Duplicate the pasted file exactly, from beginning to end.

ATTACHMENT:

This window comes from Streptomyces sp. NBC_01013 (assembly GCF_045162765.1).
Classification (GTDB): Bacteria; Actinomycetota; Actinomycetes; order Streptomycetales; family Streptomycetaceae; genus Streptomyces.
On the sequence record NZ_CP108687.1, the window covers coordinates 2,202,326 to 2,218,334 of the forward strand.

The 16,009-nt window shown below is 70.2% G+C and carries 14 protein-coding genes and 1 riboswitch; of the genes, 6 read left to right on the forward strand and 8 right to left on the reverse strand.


This window comes from Streptomyces sp. NBC_01013 (assembly GCF_045162765.1).
Classification (GTDB): Bacteria; Actinomycetota; Actinomycetes; order Streptomycetales; family Streptomycetaceae; genus Streptomyces.
On the sequence record NZ_CP108687.1, the window covers coordinates 2,202,326 to 2,218,334 of the forward strand.

The 16,009-nt window shown below is 70.2% G+C and carries 14 protein-coding genes and 1 riboswitch; of the genes, 6 read left to right on the forward strand and 8 right to left on the reverse strand.